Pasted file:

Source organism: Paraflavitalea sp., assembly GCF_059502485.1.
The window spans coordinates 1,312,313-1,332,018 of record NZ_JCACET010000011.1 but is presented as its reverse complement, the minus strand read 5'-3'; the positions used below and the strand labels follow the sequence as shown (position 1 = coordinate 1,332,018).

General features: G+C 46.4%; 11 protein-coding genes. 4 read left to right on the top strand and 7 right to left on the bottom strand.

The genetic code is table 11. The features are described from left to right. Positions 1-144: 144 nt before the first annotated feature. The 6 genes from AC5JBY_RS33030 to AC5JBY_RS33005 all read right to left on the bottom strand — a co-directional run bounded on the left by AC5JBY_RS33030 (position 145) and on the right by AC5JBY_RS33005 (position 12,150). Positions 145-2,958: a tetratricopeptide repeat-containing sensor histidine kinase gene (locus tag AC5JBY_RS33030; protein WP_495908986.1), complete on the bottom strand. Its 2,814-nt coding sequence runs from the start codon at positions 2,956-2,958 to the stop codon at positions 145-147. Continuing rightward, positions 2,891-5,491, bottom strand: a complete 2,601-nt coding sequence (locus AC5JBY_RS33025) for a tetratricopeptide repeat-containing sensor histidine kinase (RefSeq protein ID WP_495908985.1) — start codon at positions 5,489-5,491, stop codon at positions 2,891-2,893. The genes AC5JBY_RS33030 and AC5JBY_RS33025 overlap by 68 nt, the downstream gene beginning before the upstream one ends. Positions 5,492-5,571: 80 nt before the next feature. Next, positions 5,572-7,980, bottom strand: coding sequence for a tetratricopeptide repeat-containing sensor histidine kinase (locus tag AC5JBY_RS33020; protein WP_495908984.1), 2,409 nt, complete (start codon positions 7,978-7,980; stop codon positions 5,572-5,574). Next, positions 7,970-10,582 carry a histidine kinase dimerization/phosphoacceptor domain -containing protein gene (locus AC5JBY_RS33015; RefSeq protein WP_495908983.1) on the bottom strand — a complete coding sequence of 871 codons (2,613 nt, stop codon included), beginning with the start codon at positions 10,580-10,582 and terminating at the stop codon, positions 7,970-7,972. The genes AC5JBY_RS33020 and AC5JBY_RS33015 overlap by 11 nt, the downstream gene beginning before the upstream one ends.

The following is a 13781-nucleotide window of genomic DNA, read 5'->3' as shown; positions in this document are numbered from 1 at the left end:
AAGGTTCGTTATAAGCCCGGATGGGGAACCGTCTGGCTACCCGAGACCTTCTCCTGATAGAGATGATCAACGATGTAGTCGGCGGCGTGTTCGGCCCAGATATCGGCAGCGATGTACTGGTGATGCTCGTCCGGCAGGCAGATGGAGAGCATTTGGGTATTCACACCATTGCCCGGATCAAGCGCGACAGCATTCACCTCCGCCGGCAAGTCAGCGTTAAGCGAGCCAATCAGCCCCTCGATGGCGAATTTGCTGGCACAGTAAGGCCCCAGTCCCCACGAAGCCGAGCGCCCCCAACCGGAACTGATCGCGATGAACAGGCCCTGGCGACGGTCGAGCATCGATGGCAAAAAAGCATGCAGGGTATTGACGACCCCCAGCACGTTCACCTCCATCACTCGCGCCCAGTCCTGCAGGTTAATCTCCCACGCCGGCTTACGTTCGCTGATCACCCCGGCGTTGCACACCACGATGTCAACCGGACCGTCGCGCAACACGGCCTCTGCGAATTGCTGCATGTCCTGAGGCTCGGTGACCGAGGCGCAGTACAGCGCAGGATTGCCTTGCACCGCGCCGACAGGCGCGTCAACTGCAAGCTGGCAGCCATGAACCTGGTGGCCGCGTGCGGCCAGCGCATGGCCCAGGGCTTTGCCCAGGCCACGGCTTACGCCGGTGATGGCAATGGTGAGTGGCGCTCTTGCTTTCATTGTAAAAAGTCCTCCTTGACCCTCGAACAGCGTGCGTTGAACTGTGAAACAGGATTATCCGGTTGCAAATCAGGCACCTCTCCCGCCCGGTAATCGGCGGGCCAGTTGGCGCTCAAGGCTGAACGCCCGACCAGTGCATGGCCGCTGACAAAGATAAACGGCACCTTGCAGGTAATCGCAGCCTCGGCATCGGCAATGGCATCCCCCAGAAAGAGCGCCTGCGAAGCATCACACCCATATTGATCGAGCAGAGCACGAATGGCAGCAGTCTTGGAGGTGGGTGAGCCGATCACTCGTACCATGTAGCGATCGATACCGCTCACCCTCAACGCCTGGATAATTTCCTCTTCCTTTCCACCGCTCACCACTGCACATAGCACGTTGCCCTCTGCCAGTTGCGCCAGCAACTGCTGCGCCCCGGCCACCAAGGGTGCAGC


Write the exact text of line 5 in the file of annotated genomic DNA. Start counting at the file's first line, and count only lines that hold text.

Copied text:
The following is a 13781-nucleotide window of genomic DNA, read 5'->3' as shown; positions in this document are numbered from 1 at the left end: